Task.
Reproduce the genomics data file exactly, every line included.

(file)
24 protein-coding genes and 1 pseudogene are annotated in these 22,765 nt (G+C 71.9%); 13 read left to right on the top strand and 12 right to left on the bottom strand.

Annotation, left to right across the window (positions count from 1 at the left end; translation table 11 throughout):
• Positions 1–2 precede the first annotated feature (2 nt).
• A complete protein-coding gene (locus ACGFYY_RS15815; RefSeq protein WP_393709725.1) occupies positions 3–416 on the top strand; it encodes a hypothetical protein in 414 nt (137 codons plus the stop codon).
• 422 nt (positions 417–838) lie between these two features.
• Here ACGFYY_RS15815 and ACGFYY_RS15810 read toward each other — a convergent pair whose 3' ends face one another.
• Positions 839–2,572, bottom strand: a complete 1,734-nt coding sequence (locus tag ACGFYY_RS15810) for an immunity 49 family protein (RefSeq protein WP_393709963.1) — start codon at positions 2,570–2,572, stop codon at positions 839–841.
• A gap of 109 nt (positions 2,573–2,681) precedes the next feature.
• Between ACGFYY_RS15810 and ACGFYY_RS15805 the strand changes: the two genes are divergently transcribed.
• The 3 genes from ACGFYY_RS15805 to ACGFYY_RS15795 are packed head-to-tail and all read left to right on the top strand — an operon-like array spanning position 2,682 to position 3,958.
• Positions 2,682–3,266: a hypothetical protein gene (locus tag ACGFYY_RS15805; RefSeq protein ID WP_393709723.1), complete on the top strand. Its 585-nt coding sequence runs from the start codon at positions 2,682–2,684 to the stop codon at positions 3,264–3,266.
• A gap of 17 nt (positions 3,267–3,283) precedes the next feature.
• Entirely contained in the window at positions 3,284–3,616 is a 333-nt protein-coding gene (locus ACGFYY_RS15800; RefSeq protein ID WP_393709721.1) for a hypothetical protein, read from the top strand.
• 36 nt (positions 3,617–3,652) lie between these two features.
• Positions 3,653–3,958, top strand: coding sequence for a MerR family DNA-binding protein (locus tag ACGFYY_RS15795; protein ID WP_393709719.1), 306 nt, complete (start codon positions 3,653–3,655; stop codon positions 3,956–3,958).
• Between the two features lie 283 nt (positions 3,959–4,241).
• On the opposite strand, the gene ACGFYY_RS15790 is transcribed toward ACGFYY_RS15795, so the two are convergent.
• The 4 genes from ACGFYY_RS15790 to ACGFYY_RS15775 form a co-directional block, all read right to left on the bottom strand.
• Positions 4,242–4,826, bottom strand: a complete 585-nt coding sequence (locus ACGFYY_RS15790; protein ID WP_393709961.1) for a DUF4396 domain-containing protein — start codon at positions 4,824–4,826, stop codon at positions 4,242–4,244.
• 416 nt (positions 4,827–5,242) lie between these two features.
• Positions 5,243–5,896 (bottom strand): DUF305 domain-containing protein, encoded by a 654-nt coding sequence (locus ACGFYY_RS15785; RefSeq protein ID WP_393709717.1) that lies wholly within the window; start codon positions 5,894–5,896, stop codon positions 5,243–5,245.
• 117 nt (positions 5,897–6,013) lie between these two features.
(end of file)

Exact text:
24 protein-coding genes and 1 pseudogene are annotated in these 22,765 nt (G+C 71.9%); 13 read left to right on the top strand and 12 right to left on the bottom strand.

Annotation, left to right across the window (positions count from 1 at the left end; translation table 11 throughout):
• Positions 1–2 precede the first annotated feature (2 nt).
• A complete protein-coding gene (locus ACGFYY_RS15815; RefSeq protein WP_393709725.1) occupies positions 3–416 on the top strand; it encodes a hypothetical protein in 414 nt (137 codons plus the stop codon).
• 422 nt (positions 417–838) lie between these two features.
• Here ACGFYY_RS15815 and ACGFYY_RS15810 read toward each other — a convergent pair whose 3' ends face one another.
• Positions 839–2,572, bottom strand: a complete 1,734-nt coding sequence (locus tag ACGFYY_RS15810) for an immunity 49 family protein (RefSeq protein WP_393709963.1) — start codon at positions 2,570–2,572, stop codon at positions 839–841.
• A gap of 109 nt (positions 2,573–2,681) precedes the next feature.
• Between ACGFYY_RS15810 and ACGFYY_RS15805 the strand changes: the two genes are divergently transcribed.
• The 3 genes from ACGFYY_RS15805 to ACGFYY_RS15795 are packed head-to-tail and all read left to right on the top strand — an operon-like array spanning position 2,682 to position 3,958.
• Positions 2,682–3,266: a hypothetical protein gene (locus tag ACGFYY_RS15805; RefSeq protein ID WP_393709723.1), complete on the top strand. Its 585-nt coding sequence runs from the start codon at positions 2,682–2,684 to the stop codon at positions 3,264–3,266.
• A gap of 17 nt (positions 3,267–3,283) precedes the next feature.
• Entirely contained in the window at positions 3,284–3,616 is a 333-nt protein-coding gene (locus ACGFYY_RS15800; RefSeq protein ID WP_393709721.1) for a hypothetical protein, read from the top strand.
• 36 nt (positions 3,617–3,652) lie between these two features.
• Positions 3,653–3,958, top strand: coding sequence for a MerR family DNA-binding protein (locus tag ACGFYY_RS15795; protein ID WP_393709719.1), 306 nt, complete (start codon positions 3,653–3,655; stop codon positions 3,956–3,958).
• Between the two features lie 283 nt (positions 3,959–4,241).
• On the opposite strand, the gene ACGFYY_RS15790 is transcribed toward ACGFYY_RS15795, so the two are convergent.
• The 4 genes from ACGFYY_RS15790 to ACGFYY_RS15775 form a co-directional block, all read right to left on the bottom strand.
• Positions 4,242–4,826, bottom strand: a complete 585-nt coding sequence (locus ACGFYY_RS15790; protein ID WP_393709961.1) for a DUF4396 domain-containing protein — start codon at positions 4,824–4,826, stop codon at positions 4,242–4,244.
• 416 nt (positions 4,827–5,242) lie between these two features.
• Positions 5,243–5,896 (bottom strand): DUF305 domain-containing protein, encoded by a 654-nt coding sequence (locus ACGFYY_RS15785; RefSeq protein ID WP_393709717.1) that lies wholly within the window; start codon positions 5,894–5,896, stop codon positions 5,243–5,245.
• 117 nt (positions 5,897–6,013) lie between these two features.